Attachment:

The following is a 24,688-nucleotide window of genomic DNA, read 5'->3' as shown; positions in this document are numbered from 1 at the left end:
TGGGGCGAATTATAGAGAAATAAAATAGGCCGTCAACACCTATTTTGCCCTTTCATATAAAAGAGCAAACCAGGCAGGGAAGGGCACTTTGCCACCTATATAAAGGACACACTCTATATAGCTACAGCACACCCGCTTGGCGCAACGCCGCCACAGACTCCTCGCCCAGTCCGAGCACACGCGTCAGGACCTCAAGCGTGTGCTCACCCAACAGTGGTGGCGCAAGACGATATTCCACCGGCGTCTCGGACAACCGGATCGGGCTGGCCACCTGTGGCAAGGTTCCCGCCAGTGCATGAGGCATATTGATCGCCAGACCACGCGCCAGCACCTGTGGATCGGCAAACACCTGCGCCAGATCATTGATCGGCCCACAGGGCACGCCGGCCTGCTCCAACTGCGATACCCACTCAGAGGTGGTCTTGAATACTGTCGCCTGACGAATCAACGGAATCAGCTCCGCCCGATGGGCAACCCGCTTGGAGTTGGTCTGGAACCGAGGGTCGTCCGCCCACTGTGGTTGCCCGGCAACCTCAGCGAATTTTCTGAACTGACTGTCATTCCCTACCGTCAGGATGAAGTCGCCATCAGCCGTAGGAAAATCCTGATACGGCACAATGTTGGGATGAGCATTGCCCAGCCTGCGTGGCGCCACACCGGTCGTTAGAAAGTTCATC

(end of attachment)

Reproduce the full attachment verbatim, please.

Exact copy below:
The following is a 24,688-nucleotide window of genomic DNA, read 5'->3' as shown; positions in this document are numbered from 1 at the left end:
TGGGGCGAATTATAGAGAAATAAAATAGGCCGTCAACACCTATTTTGCCCTTTCATATAAAAGAGCAAACCAGGCAGGGAAGGGCACTTTGCCACCTATATAAAGGACACACTCTATATAGCTACAGCACACCCGCTTGGCGCAACGCCGCCACAGACTCCTCGCCCAGTCCGAGCACACGCGTCAGGACCTCAAGCGTGTGCTCACCCAACAGTGGTGGCGCAAGACGATATTCCACCGGCGTCTCGGACAACCGGATCGGGCTGGCCACCTGTGGCAAGGTTCCCGCCAGTGCATGAGGCATATTGATCGCCAGACCACGCGCCAGCACCTGTGGATCGGCAAACACCTGCGCCAGATCATTGATCGGCCCACAGGGCACGCCGGCCTGCTCCAACTGCGATACCCACTCAGAGGTGGTCTTGAATACTGTCGCCTGACGAATCAACGGAATCAGCTCCGCCCGATGGGCAACCCGCTTGGAGTTGGTCTGGAACCGAGGGTCGTCCGCCCACTGTGGTTGCCCGGCAACCTCAGCGAATTTTCTGAACTGACTGTCATTCCCTACCGTCAGGATGAAGTCGCCATCAGCCGTAGGAAAATCCTGATACGGCACAATGTTGGGATGAGCATTGCCCAGCCTGCGTGGCGCCACACCGGTCGTTAGAAAGTTCATC